should be allocated but it does discuss the potential economic implications for differing levels of new
gTLDs against the criteria ICANN has drawn up for establishing allocation procedures.
In reviewing the available allocation mechanisms two leaders emerged: auctions and comparative
. It is possible to envisage other mechanisms, such as lotteries, but these are little
used by OECD governments where allocative choice is required. Before considering the pros and cons of
auctions and comparative selection procedures several questions need to be addressed. Some of these
involve future decisions to be taken by ICANN and can have potential impacts for which allocation
mechanisms and procedures are adopted. The first issue is to precisely define what resource is being
allocated and the second to make an assessment of the scarcity of that resource.
What resource is being allocated?
The domain name resources being allocated by ICANN are the existing and new gTLDs and the right
to act as a registry for a specific top level domain name in either category. In the case of gTLDs which
predated ICANN, the resource in question is clear. ICANN inherited a series of gTLDs (
) and has made a series of allocative decisions to continue with the incumbent registry (
) or transfer responsibility to another registry (
). Prior to June 2005, ICANN needs to
revisit the allocation of
make an allocative choice in respect to which entity will continue to
operate that gTLD.
In the case of new gTLDs there are a greater range of decisions that need to be taken in defining the
resource for existing gTLDs. During ICANN's first round of new gTLDs, the entity wanting to operate a
registry for a new gTLD proposed a string or range of strings in order of preference. In this process the
ICANN Board also took a decision that it did not want to allocate more than one string to any single
applicant at the so called `proof of concept' stage. For the future, ICANN must decide whether to continue
these practices or to use alternative procedures.
Potential alternative procedures include separating the selection of proposed strings from other
qualifications for operating a registry). In an auction, for example, qualified
prospective registries might bid for the right to self select one or more strings. In a comparative selection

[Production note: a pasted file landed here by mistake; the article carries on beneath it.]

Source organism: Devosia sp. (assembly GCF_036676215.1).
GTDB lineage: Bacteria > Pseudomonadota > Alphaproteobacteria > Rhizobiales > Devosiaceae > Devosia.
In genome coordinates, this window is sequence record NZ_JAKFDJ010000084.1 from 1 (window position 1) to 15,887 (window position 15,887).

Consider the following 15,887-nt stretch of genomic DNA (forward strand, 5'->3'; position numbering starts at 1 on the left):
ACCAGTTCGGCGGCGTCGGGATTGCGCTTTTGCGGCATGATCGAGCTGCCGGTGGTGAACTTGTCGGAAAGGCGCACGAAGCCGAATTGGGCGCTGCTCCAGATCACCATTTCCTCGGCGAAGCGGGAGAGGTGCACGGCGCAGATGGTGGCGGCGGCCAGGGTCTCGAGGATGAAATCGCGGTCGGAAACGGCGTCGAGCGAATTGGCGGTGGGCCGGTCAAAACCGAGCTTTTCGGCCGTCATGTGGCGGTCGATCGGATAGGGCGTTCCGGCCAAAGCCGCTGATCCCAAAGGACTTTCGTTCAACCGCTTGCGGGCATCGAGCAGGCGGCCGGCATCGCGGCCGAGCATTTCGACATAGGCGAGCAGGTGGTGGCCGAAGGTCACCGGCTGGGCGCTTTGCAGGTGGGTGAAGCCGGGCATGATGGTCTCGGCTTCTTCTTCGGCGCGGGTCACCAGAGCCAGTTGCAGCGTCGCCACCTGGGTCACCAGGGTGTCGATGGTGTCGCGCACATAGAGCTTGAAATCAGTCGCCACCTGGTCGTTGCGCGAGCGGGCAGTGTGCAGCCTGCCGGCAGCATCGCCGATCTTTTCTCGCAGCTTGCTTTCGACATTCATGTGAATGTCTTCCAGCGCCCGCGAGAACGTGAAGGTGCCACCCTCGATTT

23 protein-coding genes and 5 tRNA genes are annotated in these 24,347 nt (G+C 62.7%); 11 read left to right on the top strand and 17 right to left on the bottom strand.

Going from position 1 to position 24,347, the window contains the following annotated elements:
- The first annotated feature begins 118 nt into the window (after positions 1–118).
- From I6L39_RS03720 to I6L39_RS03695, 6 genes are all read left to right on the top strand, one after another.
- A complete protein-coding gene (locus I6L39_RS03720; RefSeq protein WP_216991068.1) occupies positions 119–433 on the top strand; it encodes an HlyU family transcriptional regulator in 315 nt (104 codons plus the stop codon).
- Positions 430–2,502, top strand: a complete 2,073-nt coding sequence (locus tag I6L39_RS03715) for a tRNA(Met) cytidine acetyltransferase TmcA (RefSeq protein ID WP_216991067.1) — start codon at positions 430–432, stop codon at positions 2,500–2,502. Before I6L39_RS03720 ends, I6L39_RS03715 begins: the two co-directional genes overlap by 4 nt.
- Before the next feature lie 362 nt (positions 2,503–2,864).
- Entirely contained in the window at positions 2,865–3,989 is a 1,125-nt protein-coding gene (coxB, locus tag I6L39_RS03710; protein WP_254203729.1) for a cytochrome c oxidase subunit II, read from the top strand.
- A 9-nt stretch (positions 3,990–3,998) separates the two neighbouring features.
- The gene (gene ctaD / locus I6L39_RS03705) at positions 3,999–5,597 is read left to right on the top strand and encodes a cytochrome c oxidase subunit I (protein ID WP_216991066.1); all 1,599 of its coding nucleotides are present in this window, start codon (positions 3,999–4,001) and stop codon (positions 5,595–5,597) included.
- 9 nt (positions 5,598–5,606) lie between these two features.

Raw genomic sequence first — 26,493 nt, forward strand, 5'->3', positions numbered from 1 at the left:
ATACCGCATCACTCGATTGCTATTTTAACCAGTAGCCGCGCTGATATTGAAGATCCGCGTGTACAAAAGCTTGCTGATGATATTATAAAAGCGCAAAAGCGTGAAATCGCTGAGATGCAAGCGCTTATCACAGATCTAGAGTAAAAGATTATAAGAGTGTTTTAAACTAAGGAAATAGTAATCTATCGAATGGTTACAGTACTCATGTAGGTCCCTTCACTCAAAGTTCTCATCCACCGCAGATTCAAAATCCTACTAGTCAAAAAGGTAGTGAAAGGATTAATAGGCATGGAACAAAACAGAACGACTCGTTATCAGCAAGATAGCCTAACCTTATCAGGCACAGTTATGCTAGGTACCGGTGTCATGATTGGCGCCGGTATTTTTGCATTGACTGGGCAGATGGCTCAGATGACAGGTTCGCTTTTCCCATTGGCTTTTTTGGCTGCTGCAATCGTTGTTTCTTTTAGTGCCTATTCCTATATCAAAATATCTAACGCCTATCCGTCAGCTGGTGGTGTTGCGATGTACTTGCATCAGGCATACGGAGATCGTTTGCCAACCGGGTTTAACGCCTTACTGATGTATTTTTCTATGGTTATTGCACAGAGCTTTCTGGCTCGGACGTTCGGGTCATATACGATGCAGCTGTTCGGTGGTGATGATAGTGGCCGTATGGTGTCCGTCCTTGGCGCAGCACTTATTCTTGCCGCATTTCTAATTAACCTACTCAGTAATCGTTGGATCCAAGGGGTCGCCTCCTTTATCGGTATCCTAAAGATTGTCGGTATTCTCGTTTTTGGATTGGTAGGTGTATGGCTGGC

procedure a candidate meeting all technical, financial and other qualifications might also be able to self
select a string or strings at a separate stage. Either of these procedures may give the market a greater role in
the selection of strings. On the other hand, some stakeholders may want a procedure that continues to have
an element of oversight in the final approval of strings, unless guidelines address their concerns.
In the first round of new gTLDs it is worth noting that a purely market based outcome would have led
to different strings. SITA, for example, proposed
as a first choice
and were awarded
one of their
In this case the ICANN Board felt that `
' was `too generic' and that a more
specific term would be more appropriate.
In another case, a successful registry was not awarded their first
) but one of their other preferred names (
One consideration was the use of
alternative root. In other cases proposed strings were excluded because they contravened the advice of one
of ICANN's advisory groups. An example, was the exclusion of
due to GAC advice that three letter
country codes should be avoided (PER is the three letter country code for Peru).
It is important to remember that ICANN's first round of new gTLDs was essentially a trial. The
decisions taken, while no doubt challenging, were probably made easier by being able to apply a stricter set
of criteria related to `proof of concept' criteria. Even for the most favoured strings the question could be
posed does this help inform the `proof of concept' . For the future ICANN will need to decide how
closely to bind the selection of a string with the operation of a registry function. Some entities may wish,